25 Oct 17/34 AG Ironman World Championships. Elizabeth Stewart
Surprisingly I slept well the night before. After getting my final things ready for the swim and choked down some porridge. Arriving at the transition I put my final nutrition on my bike and put water in my hydration system. A sudden bang of cannon, the pros are off. The next claxon went off, and the next, suddenly my wave of 18–29-year-olds were in the water waiting to start. The wait felt like an eternity, skulling mid-ocean being herded by the marshals on boards. Then it was go time. Arms, legs, and people everywhere. I found a few feet and stuck on. The buoys seem to go on for miles, 1.2miles, to be exact. Suddenly, out of nowhere the boat at halfway appeared. As swimming is my strongest discipline, I was catching up with the waves in front.
Entering T1 I ran through the showers and grabbed my bag. Putting my helmet and bike shoes on, I ran through the massive transition to my bike. Up the hill through the cheering crowds. Up the hill to the 180 dead turn and back through the crowds and up to the infamous Queen K highway. The views were stunning, until it is the same view for 56 miles. Fuelling on the bike has always been an issue for me and remembering to eat whilst cycling, so I made sure to have an alarm on my bike computer for every 15-20mins. The aid stations were very well stocked, and the volunteers were. The first quarter was fast, the second two quarters turned into a headwind and my average speed dropped. Coming out of Havi, the headwind turned into a crosswind. The mental fatigue kicked in at around 90miles then suddenly the crowds erupted, and I was entering T2……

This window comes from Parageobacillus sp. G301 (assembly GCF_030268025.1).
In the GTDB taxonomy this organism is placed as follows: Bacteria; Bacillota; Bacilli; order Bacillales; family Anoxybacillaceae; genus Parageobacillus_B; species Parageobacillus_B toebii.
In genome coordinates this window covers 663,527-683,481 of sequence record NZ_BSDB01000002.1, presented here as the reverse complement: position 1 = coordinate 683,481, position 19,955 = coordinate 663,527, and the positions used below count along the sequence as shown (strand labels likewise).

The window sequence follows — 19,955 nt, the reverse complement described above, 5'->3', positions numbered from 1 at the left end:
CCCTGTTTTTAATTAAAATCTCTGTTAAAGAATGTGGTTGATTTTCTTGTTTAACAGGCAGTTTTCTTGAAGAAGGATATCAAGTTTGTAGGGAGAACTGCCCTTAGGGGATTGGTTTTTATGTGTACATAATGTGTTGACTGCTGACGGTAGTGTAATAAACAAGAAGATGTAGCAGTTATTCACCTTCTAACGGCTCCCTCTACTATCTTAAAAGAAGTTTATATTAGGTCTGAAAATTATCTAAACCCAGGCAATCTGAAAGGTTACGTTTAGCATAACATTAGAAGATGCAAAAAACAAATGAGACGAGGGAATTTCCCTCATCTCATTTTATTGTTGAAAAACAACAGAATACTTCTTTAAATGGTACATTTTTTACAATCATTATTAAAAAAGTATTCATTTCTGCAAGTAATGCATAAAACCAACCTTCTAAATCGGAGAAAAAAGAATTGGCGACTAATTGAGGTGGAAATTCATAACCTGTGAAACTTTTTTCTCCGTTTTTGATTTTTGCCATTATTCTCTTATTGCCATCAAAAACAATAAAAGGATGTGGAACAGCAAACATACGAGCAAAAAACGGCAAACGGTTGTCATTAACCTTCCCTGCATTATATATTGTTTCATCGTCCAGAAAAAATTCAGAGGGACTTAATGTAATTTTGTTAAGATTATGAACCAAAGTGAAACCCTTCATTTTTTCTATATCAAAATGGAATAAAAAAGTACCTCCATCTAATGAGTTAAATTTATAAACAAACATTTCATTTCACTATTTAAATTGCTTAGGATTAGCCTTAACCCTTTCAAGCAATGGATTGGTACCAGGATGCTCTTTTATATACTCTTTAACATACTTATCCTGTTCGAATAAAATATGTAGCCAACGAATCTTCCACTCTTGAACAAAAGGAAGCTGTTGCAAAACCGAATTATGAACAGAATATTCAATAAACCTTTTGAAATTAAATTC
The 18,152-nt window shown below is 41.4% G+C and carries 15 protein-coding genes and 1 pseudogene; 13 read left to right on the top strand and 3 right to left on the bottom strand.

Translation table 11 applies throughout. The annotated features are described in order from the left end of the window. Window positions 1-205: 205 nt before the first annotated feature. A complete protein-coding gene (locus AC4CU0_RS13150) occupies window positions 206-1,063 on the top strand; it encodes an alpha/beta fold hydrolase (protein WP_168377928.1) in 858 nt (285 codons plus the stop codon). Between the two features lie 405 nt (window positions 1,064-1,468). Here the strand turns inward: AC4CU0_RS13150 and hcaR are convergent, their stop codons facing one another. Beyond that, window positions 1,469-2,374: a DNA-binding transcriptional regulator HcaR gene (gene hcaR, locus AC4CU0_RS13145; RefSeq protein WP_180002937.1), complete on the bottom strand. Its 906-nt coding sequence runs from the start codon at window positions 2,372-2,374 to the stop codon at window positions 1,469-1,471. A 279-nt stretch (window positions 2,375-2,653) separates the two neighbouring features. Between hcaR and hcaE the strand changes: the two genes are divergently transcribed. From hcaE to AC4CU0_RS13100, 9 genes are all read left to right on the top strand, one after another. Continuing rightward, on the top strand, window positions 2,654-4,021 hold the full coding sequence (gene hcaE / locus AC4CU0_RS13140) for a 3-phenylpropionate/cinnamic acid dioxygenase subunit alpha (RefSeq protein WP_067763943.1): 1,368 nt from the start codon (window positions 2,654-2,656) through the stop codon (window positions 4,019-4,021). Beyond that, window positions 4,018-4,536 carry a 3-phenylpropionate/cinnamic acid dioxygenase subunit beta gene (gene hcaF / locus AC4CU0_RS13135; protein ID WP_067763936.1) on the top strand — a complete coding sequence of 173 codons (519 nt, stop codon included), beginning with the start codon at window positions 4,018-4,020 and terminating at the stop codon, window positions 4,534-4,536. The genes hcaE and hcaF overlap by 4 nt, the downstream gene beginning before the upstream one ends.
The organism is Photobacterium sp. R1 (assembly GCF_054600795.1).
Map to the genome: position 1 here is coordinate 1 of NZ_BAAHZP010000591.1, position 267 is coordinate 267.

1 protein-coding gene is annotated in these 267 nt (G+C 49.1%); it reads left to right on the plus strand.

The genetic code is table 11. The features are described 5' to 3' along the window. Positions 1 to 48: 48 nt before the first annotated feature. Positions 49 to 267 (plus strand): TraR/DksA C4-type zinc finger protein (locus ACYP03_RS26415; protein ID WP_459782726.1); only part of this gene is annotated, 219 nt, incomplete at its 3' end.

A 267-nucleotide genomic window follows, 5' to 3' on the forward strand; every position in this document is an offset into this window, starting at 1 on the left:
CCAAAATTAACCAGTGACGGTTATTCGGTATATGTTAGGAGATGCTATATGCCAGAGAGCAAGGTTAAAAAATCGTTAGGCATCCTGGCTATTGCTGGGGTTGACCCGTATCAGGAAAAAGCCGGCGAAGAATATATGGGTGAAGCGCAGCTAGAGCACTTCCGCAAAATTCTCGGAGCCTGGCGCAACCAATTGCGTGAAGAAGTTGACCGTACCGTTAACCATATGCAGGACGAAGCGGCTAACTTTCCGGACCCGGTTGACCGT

The lead out of transition and up the hill was so motivating, hearing people screaming, and shouting can never be put into words. The first 10km was around the town where the streets were lined with people cheering and supporting. I followed a plan of running to each aid station and walking through the aid stations to ensure I got enough water, nutrition and cool down by putting ice down my trisuit, pouring water over my head, and dipping my hat in the ice water. Up onto the Queen K to the energy lap, there were pockets of support, and the pros were there supporting the age groupers. I had been given the advice to keep within my means and if I felt I was getting hot, slow down and cool down. The run was like a warzone in some places and after seeing a few people being stretchered into ambulances, the importance of nutrition and water became more apparent, wishing everyone a quick recovery. The energy lap was tough, but as the temperature started to dip, the realisation I was nearing the end increased. Final mile to go. Screaming supporters, the lump in my throat increased. The end was in sight, the carpet, the finishers arch. The finish line feel is indescribable. Hearing the words “You are an Ironman” will stay with me forever.
An Ironman is never an easy event, especially the World Championships at the birthplace of Ironman. The atmosphere from the build-up to the start-line to the final finisher crossing the line is unmatched and one that will live with me for the rest of my life. Overall, I was 17th in my age group (not bad for one of the youngest in the whole competition and my second ever Ironman). I want to say a massive thank you to everyone who has helped me to the finish line.
Chris: Lizzie did an incredible job in the challenging environment in Hawaii as one of the youngest athletes there and competing in her first full Ironman since the qualifying event had the swim cancelled. She took a huge 1h45mins off the combined bike and run time form the qualifying event!